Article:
Keywords: Islam, Muslim community, mediation, dispute resolution
Abstact: In this paper, the author highlights the fact that the concept of mediation exists in many cultures and traditions in the world and that, unfortunately, its centrality as a dispute resolution mechanism in Islam is obfuscated by a negative image of the faith shaped largely by media images internationally. Through a series of mediation training programmes developed for a Muslim community and implemented globally, the author raises a number of questions which are relevant to the global discourse in the field of mediation today.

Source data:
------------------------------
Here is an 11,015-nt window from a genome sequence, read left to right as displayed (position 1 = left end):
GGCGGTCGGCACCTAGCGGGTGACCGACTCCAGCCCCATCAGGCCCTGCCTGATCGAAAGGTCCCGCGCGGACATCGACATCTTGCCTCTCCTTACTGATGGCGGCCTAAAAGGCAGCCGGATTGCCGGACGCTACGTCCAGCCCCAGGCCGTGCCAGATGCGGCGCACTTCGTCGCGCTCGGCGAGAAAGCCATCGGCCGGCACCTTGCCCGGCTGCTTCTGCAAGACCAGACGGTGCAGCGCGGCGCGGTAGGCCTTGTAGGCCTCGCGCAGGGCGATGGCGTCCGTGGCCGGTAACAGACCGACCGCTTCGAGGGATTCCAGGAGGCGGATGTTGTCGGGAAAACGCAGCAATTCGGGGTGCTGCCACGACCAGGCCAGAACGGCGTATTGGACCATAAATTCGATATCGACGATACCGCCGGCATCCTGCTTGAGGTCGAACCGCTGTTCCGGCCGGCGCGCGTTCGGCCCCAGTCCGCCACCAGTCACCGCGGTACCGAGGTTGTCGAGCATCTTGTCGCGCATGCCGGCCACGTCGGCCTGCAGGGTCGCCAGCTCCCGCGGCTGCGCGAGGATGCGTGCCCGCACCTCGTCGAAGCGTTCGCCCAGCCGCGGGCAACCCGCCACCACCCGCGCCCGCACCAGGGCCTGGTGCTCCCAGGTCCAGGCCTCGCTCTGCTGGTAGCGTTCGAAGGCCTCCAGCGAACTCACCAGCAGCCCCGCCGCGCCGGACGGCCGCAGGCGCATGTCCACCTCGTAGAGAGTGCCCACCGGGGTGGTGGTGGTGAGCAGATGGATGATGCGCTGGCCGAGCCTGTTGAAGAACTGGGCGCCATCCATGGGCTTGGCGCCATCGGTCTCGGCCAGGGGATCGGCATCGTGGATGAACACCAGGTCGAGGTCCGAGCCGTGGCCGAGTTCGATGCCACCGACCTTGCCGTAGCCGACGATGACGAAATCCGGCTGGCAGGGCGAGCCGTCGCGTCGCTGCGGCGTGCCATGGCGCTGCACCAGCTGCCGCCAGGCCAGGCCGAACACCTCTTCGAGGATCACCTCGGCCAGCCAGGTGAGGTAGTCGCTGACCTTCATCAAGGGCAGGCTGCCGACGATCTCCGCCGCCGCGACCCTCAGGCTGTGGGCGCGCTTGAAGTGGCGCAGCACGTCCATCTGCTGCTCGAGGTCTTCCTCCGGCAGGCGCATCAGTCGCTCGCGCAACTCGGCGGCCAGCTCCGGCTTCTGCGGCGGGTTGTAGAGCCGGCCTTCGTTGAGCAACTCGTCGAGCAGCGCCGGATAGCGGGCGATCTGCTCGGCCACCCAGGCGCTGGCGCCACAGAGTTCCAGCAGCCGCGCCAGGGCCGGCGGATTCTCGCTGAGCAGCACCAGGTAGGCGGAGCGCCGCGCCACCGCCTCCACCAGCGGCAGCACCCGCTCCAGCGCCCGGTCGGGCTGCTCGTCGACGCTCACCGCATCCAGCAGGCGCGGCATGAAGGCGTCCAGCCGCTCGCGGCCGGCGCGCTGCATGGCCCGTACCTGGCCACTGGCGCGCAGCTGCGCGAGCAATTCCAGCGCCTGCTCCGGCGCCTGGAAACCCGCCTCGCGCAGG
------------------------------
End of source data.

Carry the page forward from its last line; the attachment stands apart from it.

This is an edited version of a paper presented at the 3rd European Conference on Mediation “Mediation and Civil Society in Europe – Towards a new mindset” at Bourg la Reine, France in 2010.
Mohamed M. Keshavjee is a South African born-lawyer called to the Bar at Gray’s Inn in 1969. He completed his LLM at London University and his PhD at SOAS with a focus on Islamic Law and Alternative Dispute Resolution (ADR).